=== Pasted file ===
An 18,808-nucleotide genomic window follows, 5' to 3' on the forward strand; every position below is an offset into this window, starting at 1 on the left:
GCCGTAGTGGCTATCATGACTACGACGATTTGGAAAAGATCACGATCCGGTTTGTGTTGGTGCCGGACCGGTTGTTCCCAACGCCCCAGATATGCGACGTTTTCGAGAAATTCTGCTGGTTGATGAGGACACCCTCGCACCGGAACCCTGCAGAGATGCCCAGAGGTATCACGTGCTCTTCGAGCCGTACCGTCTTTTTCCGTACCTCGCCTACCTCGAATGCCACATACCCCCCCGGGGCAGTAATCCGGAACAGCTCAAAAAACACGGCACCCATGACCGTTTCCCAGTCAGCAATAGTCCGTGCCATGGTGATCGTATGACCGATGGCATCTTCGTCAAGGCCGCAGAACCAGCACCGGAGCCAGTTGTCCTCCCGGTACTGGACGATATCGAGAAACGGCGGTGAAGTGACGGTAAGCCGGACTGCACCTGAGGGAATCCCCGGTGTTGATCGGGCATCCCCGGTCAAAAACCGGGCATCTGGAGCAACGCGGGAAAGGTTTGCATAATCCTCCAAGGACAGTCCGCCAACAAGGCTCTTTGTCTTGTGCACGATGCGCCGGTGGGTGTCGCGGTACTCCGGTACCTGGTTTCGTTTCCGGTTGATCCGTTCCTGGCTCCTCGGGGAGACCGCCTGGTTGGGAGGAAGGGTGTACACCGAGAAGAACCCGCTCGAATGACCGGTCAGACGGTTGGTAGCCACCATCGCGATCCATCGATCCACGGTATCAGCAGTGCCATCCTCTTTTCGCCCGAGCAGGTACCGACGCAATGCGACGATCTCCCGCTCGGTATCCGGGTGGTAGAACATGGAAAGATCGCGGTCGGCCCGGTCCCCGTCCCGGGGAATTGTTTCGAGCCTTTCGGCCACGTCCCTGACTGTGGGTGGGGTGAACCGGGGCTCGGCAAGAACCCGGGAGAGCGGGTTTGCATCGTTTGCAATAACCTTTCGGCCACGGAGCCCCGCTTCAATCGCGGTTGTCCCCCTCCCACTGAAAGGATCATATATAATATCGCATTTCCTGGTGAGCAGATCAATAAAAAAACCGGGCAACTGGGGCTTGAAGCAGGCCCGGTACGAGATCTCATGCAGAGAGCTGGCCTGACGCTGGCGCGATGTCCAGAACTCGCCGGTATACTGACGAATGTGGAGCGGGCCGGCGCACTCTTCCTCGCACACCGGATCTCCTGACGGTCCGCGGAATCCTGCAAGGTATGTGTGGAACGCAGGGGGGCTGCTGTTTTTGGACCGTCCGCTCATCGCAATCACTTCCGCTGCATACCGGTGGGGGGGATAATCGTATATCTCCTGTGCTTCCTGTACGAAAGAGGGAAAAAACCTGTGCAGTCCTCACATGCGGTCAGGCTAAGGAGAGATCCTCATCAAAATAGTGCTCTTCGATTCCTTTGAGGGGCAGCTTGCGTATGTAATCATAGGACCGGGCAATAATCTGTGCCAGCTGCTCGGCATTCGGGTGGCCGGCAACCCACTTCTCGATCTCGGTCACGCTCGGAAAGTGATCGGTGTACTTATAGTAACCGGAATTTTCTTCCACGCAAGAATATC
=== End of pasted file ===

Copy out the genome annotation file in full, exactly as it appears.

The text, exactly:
An 18,808-nucleotide genomic window follows, 5' to 3' on the forward strand; every position below is an offset into this window, starting at 1 on the left:
GCCGTAGTGGCTATCATGACTACGACGATTTGGAAAAGATCACGATCCGGTTTGTGTTGGTGCCGGACCGGTTGTTCCCAACGCCCCAGATATGCGACGTTTTCGAGAAATTCTGCTGGTTGATGAGGACACCCTCGCACCGGAACCCTGCAGAGATGCCCAGAGGTATCACGTGCTCTTCGAGCCGTACCGTCTTTTTCCGTACCTCGCCTACCTCGAATGCCACATACCCCCCCGGGGCAGTAATCCGGAACAGCTCAAAAAACACGGCACCCATGACCGTTTCCCAGTCAGCAATAGTCCGTGCCATGGTGATCGTATGACCGATGGCATCTTCGTCAAGGCCGCAGAACCAGCACCGGAGCCAGTTGTCCTCCCGGTACTGGACGATATCGAGAAACGGCGGTGAAGTGACGGTAAGCCGGACTGCACCTGAGGGAATCCCCGGTGTTGATCGGGCATCCCCGGTCAAAAACCGGGCATCTGGAGCAACGCGGGAAAGGTTTGCATAATCCTCCAAGGACAGTCCGCCAACAAGGCTCTTTGTCTTGTGCACGATGCGCCGGTGGGTGTCGCGGTACTCCGGTACCTGGTTTCGTTTCCGGTTGATCCGTTCCTGGCTCCTCGGGGAGACCGCCTGGTTGGGAGGAAGGGTGTACACCGAGAAGAACCCGCTCGAATGACCGGTCAGACGGTTGGTAGCCACCATCGCGATCCATCGATCCACGGTATCAGCAGTGCCATCCTCTTTTCGCCCGAGCAGGTACCGACGCAATGCGACGATCTCCCGCTCGGTATCCGGGTGGTAGAACATGGAAAGATCGCGGTCGGCCCGGTCCCCGTCCCGGGGAATTGTTTCGAGCCTTTCGGCCACGTCCCTGACTGTGGGTGGGGTGAACCGGGGCTCGGCAAGAACCCGGGAGAGCGGGTTTGCATCGTTTGCAATAACCTTTCGGCCACGGAGCCCCGCTTCAATCGCGGTTGTCCCCCTCCCACTGAAAGGATCATATATAATATCGCATTTCCTGGTGAGCAGATCAATAAAAAAACCGGGCAACTGGGGCTTGAAGCAGGCCCGGTACGAGATCTCATGCAGAGAGCTGGCCTGACGCTGGCGCGATGTCCAGAACTCGCCGGTATACTGACGAATGTGGAGCGGGCCGGCGCACTCTTCCTCGCACACCGGATCTCCTGACGGTCCGCGGAATCCTGCAAGGTATGTGTGGAACGCAGGGGGGCTGCTGTTTTTGGACCGTCCGCTCATCGCAATCACTTCCGCTGCATACCGGTGGGGGGGATAATCGTATATCTCCTGTGCTTCCTGTACGAAAGAGGGAAAAAACCTGTGCAGTCCTCACATGCGGTCAGGCTAAGGAGAGATCCTCATCAAAATAGTGCTCTTCGATTCCTTTGAGGGGCAGCTTGCGTATGTAATCATAGGACCGGGCAATAATCTGTGCCAGCTGCTCGGCATTCGGGTGGCCGGCAACCCACTTCTCGATCTCGGTCACGCTCGGAAAGTGATCGGTGTACTTATAGTAACCGGAATTTTCTTCCACGCAAGAATATC